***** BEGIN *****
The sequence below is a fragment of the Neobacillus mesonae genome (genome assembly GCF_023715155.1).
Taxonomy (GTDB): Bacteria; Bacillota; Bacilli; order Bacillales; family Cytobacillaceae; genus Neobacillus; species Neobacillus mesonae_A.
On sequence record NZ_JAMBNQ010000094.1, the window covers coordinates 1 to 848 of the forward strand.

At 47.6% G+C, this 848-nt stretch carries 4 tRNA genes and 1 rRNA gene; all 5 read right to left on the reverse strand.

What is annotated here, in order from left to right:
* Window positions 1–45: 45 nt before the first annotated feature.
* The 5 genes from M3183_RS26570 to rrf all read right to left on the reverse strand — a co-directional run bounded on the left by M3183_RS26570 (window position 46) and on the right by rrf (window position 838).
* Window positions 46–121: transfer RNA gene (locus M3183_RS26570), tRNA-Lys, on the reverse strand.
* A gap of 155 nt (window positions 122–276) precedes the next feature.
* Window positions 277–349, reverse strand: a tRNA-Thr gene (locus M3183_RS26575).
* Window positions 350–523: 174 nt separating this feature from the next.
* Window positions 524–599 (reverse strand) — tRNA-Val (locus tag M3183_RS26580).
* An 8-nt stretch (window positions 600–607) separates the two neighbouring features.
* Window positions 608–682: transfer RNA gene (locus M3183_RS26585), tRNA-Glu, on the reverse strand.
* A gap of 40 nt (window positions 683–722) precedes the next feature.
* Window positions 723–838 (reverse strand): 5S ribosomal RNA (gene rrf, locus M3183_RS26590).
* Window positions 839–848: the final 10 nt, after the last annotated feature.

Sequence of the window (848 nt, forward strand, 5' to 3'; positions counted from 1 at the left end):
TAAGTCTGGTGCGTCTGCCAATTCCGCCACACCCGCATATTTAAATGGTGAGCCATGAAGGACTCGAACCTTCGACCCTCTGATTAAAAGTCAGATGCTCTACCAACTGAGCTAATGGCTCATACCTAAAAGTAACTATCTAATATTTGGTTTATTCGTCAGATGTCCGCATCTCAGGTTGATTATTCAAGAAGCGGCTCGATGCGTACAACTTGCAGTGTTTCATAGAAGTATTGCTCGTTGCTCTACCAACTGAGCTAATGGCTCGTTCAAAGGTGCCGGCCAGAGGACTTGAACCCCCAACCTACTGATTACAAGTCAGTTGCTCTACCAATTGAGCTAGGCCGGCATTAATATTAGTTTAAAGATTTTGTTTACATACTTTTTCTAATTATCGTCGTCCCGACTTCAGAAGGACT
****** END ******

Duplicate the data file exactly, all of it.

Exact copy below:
The sequence below is a fragment of the Neobacillus mesonae genome (genome assembly GCF_023715155.1).
Taxonomy (GTDB): Bacteria; Bacillota; Bacilli; order Bacillales; family Cytobacillaceae; genus Neobacillus; species Neobacillus mesonae_A.
On sequence record NZ_JAMBNQ010000094.1, the window covers coordinates 1 to 848 of the forward strand.

At 47.6% G+C, this 848-nt stretch carries 4 tRNA genes and 1 rRNA gene; all 5 read right to left on the reverse strand.

What is annotated here, in order from left to right:
* Window positions 1–45: 45 nt before the first annotated feature.
* The 5 genes from M3183_RS26570 to rrf all read right to left on the reverse strand — a co-directional run bounded on the left by M3183_RS26570 (window position 46) and on the right by rrf (window position 838).
* Window positions 46–121: transfer RNA gene (locus M3183_RS26570), tRNA-Lys, on the reverse strand.
* A gap of 155 nt (window positions 122–276) precedes the next feature.
* Window positions 277–349, reverse strand: a tRNA-Thr gene (locus M3183_RS26575).
* Window positions 350–523: 174 nt separating this feature from the next.
* Window positions 524–599 (reverse strand) — tRNA-Val (locus tag M3183_RS26580).
* An 8-nt stretch (window positions 600–607) separates the two neighbouring features.
* Window positions 608–682: transfer RNA gene (locus M3183_RS26585), tRNA-Glu, on the reverse strand.
* A gap of 40 nt (window positions 683–722) precedes the next feature.
* Window positions 723–838 (reverse strand): 5S ribosomal RNA (gene rrf, locus M3183_RS26590).
* Window positions 839–848: the final 10 nt, after the last annotated feature.

Sequence of the window (848 nt, forward strand, 5' to 3'; positions counted from 1 at the left end):
TAAGTCTGGTGCGTCTGCCAATTCCGCCACACCCGCATATTTAAATGGTGAGCCATGAAGGACTCGAACCTTCGACCCTCTGATTAAAAGTCAGATGCTCTACCAACTGAGCTAATGGCTCATACCTAAAAGTAACTATCTAATATTTGGTTTATTCGTCAGATGTCCGCATCTCAGGTTGATTATTCAAGAAGCGGCTCGATGCGTACAACTTGCAGTGTTTCATAGAAGTATTGCTCGTTGCTCTACCAACTGAGCTAATGGCTCGTTCAAAGGTGCCGGCCAGAGGACTTGAACCCCCAACCTACTGATTACAAGTCAGTTGCTCTACCAATTGAGCTAGGCCGGCATTAATATTAGTTTAAAGATTTTGTTTACATACTTTTTCTAATTATCGTCGTCCCGACTTCAGAAGGACT